You don't need it: If you heard about a liquidation sale where a company is selling some type of gadget and now you find yourself wanting one, you did exactly what the liquidator wanted you to do.
If you really wanted the gadget, it would have been on your list, after all.
The first rule of smart shopping is that, if you don't need it, it's not a bargain no matter what the price.
Winding up of a firm by selling off its free (un-pledged) assets to convert them into cash to pay the firm's unsecured creditors.
(The secured creditors take control of the respective pledged assets on obtaining foreclosure orders).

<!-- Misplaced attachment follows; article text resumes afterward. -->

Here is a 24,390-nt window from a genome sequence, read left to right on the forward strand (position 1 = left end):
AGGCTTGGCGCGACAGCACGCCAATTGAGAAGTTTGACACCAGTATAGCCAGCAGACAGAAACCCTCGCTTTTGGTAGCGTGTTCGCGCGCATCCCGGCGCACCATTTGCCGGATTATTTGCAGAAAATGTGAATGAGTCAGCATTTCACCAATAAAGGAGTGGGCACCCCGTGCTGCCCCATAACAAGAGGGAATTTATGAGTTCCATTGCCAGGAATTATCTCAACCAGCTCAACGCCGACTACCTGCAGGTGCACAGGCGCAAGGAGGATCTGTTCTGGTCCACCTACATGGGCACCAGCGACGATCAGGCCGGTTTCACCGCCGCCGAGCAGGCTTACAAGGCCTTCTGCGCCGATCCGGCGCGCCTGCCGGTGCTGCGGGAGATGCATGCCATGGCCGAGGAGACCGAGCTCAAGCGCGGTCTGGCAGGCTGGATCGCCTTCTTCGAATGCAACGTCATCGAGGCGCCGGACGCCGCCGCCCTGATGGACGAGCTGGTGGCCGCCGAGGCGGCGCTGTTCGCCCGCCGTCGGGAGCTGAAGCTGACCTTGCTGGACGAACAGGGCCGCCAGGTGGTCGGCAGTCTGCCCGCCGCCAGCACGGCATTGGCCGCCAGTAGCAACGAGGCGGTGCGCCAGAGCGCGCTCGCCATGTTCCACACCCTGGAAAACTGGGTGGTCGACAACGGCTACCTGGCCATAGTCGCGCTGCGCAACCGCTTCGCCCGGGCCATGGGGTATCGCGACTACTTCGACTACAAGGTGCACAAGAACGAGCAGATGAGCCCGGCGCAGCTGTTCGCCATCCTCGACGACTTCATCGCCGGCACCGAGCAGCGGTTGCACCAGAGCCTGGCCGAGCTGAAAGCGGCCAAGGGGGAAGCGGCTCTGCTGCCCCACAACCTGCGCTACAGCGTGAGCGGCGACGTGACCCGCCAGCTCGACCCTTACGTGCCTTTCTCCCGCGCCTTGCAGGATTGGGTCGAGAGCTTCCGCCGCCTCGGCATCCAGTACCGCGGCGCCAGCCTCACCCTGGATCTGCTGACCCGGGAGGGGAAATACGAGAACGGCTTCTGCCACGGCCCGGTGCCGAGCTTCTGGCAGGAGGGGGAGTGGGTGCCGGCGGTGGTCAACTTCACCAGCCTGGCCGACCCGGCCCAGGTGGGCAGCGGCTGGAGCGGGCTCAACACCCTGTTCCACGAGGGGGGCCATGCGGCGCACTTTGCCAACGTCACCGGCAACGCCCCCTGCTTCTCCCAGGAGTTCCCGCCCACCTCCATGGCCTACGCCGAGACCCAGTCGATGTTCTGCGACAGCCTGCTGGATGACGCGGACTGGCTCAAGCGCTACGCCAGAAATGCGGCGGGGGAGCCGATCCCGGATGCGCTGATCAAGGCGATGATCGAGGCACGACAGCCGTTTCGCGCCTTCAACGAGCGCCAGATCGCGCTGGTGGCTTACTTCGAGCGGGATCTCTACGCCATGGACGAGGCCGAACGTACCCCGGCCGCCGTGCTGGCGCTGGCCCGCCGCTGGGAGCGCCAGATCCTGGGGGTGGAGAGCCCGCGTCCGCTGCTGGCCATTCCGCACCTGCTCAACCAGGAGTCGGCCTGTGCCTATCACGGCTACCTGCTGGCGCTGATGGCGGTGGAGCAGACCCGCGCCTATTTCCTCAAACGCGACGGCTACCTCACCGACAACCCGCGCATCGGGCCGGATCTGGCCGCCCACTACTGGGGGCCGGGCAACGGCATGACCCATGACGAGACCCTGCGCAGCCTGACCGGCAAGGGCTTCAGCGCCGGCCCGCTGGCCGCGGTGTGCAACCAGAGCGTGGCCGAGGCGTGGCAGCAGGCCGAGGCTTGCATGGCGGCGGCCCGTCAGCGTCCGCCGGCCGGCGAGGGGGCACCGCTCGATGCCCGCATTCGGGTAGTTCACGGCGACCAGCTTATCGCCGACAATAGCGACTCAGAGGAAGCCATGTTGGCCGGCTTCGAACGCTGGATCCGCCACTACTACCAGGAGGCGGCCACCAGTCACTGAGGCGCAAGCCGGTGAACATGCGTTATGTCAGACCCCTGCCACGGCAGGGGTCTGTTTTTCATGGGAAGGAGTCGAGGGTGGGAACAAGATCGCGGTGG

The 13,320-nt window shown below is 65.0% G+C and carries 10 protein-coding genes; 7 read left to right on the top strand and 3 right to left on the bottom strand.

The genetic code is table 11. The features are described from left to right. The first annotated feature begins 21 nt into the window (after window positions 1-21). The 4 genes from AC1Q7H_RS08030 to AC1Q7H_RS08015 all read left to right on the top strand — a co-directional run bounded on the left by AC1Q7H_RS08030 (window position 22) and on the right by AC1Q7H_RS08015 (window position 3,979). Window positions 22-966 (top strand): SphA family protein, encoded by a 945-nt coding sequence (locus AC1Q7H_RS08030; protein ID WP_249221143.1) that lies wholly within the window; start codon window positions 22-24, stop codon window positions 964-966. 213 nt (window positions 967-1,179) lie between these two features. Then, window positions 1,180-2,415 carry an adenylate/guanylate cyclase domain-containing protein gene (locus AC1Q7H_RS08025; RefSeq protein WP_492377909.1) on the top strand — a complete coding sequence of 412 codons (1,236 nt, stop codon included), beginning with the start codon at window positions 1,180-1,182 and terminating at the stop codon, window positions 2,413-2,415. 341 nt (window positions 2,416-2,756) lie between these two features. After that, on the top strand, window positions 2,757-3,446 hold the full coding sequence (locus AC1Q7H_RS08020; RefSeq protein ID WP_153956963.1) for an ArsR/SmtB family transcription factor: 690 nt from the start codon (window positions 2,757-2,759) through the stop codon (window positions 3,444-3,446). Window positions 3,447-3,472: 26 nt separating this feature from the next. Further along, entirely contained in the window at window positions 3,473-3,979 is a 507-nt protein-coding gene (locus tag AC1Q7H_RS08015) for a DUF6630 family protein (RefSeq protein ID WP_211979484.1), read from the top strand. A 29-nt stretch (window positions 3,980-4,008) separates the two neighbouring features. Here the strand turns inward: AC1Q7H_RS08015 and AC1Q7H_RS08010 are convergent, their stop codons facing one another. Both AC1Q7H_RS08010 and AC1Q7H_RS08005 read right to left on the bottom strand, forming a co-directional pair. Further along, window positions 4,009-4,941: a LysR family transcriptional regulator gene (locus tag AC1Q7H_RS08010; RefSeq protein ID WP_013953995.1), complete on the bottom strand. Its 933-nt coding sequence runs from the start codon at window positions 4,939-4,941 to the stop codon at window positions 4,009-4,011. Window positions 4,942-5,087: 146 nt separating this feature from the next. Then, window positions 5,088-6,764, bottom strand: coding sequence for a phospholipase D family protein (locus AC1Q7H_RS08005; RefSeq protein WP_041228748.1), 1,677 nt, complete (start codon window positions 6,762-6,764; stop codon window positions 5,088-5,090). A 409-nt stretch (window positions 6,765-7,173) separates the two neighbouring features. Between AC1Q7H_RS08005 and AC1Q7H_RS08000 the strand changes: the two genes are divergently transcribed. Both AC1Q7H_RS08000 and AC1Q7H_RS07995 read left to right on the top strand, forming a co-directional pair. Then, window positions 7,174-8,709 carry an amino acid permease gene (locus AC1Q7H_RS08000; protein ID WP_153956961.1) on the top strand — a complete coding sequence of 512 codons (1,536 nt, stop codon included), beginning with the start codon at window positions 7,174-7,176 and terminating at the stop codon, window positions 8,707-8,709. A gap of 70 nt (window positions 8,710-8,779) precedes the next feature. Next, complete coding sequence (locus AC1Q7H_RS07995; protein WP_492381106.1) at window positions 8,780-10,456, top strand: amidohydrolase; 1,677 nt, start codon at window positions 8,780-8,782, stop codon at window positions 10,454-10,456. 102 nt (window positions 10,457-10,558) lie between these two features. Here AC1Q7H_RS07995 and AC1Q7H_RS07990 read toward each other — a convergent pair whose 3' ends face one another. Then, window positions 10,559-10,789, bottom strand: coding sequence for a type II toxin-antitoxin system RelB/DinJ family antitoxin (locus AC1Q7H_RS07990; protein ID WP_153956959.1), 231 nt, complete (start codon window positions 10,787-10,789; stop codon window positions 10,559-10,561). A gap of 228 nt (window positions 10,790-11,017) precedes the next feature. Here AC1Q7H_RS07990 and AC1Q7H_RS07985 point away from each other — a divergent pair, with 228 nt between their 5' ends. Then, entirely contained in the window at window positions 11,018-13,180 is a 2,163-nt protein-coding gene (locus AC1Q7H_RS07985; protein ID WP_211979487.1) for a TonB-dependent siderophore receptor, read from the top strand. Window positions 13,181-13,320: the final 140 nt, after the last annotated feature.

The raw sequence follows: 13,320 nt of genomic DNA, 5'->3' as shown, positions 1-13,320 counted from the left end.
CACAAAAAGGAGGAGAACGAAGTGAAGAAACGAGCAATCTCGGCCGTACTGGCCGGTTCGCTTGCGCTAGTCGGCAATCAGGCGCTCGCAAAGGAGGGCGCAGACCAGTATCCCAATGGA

Any remaining amount is distributed among the shareholders in proportion to their shareholdings.
Liquidation process is initiated either by the shareholders (voluntary liquidation) or by the creditors after obtaining court's permission (compulsory liquidation).
The prices aren't that good: When people hear the words "liquidation sale," they assume the main purpose is to get rid of merchandise quickly, meaning cheaply.
While moving the inventory is one goal, it's not the primary goal. Since "liquidation sales" usually last several months -- Circuit City's will last till the end of March -- there is no incentive to slash prices from the outset.
In fact, most liquidators will actually raise prices to full retail or a token 10% off because they know the store will be packed with people.
There are bound to be a large number of store liquidation sales this year, but you'd be smart to skip them.
Circuit City ( CC) recently announced it had hired liquidators to sell off its inventory.